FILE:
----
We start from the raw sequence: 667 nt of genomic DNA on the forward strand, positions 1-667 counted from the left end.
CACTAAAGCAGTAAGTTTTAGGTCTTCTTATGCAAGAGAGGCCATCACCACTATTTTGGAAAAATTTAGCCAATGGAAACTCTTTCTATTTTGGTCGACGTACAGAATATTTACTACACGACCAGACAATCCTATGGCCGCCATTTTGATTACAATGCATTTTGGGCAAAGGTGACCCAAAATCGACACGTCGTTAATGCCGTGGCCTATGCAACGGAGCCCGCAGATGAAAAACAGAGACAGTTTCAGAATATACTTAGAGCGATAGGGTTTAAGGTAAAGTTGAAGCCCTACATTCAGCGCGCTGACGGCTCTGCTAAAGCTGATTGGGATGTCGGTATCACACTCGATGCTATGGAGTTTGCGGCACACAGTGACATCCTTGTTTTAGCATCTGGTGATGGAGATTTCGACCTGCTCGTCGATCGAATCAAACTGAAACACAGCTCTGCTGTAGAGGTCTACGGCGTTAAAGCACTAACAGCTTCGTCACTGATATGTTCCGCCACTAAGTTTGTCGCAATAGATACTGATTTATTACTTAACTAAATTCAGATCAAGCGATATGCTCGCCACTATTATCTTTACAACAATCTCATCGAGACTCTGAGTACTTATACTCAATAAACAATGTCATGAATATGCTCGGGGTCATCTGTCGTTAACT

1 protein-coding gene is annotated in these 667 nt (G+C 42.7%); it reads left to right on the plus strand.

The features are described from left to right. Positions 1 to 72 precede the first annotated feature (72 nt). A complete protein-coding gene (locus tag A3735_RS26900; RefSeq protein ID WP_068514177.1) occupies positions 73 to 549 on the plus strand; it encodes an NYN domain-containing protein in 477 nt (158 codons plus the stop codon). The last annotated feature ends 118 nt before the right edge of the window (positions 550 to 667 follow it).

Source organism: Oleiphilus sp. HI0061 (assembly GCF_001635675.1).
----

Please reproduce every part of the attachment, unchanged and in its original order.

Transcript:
We start from the raw sequence: 667 nt of genomic DNA on the forward strand, positions 1-667 counted from the left end.
CACTAAAGCAGTAAGTTTTAGGTCTTCTTATGCAAGAGAGGCCATCACCACTATTTTGGAAAAATTTAGCCAATGGAAACTCTTTCTATTTTGGTCGACGTACAGAATATTTACTACACGACCAGACAATCCTATGGCCGCCATTTTGATTACAATGCATTTTGGGCAAAGGTGACCCAAAATCGACACGTCGTTAATGCCGTGGCCTATGCAACGGAGCCCGCAGATGAAAAACAGAGACAGTTTCAGAATATACTTAGAGCGATAGGGTTTAAGGTAAAGTTGAAGCCCTACATTCAGCGCGCTGACGGCTCTGCTAAAGCTGATTGGGATGTCGGTATCACACTCGATGCTATGGAGTTTGCGGCACACAGTGACATCCTTGTTTTAGCATCTGGTGATGGAGATTTCGACCTGCTCGTCGATCGAATCAAACTGAAACACAGCTCTGCTGTAGAGGTCTACGGCGTTAAAGCACTAACAGCTTCGTCACTGATATGTTCCGCCACTAAGTTTGTCGCAATAGATACTGATTTATTACTTAACTAAATTCAGATCAAGCGATATGCTCGCCACTATTATCTTTACAACAATCTCATCGAGACTCTGAGTACTTATACTCAATAAACAATGTCATGAATATGCTCGGGGTCATCTGTCGTTAACT

1 protein-coding gene is annotated in these 667 nt (G+C 42.7%); it reads left to right on the plus strand.

The features are described from left to right. Positions 1 to 72 precede the first annotated feature (72 nt). A complete protein-coding gene (locus tag A3735_RS26900; RefSeq protein ID WP_068514177.1) occupies positions 73 to 549 on the plus strand; it encodes an NYN domain-containing protein in 477 nt (158 codons plus the stop codon). The last annotated feature ends 118 nt before the right edge of the window (positions 550 to 667 follow it).

Source organism: Oleiphilus sp. HI0061 (assembly GCF_001635675.1).